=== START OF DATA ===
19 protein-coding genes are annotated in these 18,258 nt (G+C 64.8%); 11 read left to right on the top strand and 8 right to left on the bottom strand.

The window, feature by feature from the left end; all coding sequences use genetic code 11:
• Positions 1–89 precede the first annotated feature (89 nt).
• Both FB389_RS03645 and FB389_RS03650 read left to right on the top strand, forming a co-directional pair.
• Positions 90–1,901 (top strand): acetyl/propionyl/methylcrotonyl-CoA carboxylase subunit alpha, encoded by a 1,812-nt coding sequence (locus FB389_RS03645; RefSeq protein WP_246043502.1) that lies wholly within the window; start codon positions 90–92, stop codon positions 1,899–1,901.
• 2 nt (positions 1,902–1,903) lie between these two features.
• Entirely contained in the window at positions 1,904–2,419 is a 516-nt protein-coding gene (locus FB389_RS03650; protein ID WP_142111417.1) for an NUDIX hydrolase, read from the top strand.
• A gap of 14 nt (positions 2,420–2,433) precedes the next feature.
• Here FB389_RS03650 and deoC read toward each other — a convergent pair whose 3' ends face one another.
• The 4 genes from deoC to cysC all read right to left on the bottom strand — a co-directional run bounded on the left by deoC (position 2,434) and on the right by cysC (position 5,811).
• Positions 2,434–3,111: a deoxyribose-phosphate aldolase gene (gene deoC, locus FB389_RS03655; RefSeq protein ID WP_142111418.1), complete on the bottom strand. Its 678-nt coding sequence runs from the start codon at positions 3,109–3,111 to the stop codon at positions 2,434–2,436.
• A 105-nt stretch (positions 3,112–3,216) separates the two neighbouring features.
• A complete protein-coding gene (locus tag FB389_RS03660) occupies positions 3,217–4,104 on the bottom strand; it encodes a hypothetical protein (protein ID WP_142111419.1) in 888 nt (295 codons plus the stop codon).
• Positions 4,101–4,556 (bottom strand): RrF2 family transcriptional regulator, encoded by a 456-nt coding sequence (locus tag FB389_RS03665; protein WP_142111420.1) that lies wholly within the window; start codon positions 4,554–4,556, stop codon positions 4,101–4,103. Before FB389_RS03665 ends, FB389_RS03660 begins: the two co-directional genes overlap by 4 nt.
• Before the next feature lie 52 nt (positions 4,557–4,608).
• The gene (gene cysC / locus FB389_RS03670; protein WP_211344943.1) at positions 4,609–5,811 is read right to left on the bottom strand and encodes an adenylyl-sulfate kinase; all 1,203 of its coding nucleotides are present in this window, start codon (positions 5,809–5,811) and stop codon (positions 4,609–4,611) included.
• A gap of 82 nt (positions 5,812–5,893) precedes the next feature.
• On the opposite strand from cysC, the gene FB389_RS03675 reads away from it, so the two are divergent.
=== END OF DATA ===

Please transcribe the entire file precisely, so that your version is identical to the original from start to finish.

19 protein-coding genes are annotated in these 18,258 nt (G+C 64.8%); 11 read left to right on the top strand and 8 right to left on the bottom strand.

The window, feature by feature from the left end; all coding sequences use genetic code 11:
• Positions 1–89 precede the first annotated feature (89 nt).
• Both FB389_RS03645 and FB389_RS03650 read left to right on the top strand, forming a co-directional pair.
• Positions 90–1,901 (top strand): acetyl/propionyl/methylcrotonyl-CoA carboxylase subunit alpha, encoded by a 1,812-nt coding sequence (locus FB389_RS03645; RefSeq protein WP_246043502.1) that lies wholly within the window; start codon positions 90–92, stop codon positions 1,899–1,901.
• 2 nt (positions 1,902–1,903) lie between these two features.
• Entirely contained in the window at positions 1,904–2,419 is a 516-nt protein-coding gene (locus FB389_RS03650; protein ID WP_142111417.1) for an NUDIX hydrolase, read from the top strand.
• A gap of 14 nt (positions 2,420–2,433) precedes the next feature.
• Here FB389_RS03650 and deoC read toward each other — a convergent pair whose 3' ends face one another.
• The 4 genes from deoC to cysC all read right to left on the bottom strand — a co-directional run bounded on the left by deoC (position 2,434) and on the right by cysC (position 5,811).
• Positions 2,434–3,111: a deoxyribose-phosphate aldolase gene (gene deoC, locus FB389_RS03655; RefSeq protein ID WP_142111418.1), complete on the bottom strand. Its 678-nt coding sequence runs from the start codon at positions 3,109–3,111 to the stop codon at positions 2,434–2,436.
• A 105-nt stretch (positions 3,112–3,216) separates the two neighbouring features.
• A complete protein-coding gene (locus tag FB389_RS03660) occupies positions 3,217–4,104 on the bottom strand; it encodes a hypothetical protein (protein ID WP_142111419.1) in 888 nt (295 codons plus the stop codon).
• Positions 4,101–4,556 (bottom strand): RrF2 family transcriptional regulator, encoded by a 456-nt coding sequence (locus tag FB389_RS03665; protein WP_142111420.1) that lies wholly within the window; start codon positions 4,554–4,556, stop codon positions 4,101–4,103. Before FB389_RS03665 ends, FB389_RS03660 begins: the two co-directional genes overlap by 4 nt.
• Before the next feature lie 52 nt (positions 4,557–4,608).
• The gene (gene cysC / locus FB389_RS03670; protein WP_211344943.1) at positions 4,609–5,811 is read right to left on the bottom strand and encodes an adenylyl-sulfate kinase; all 1,203 of its coding nucleotides are present in this window, start codon (positions 5,809–5,811) and stop codon (positions 4,609–4,611) included.
• A gap of 82 nt (positions 5,812–5,893) precedes the next feature.
• On the opposite strand from cysC, the gene FB389_RS03675 reads away from it, so the two are divergent.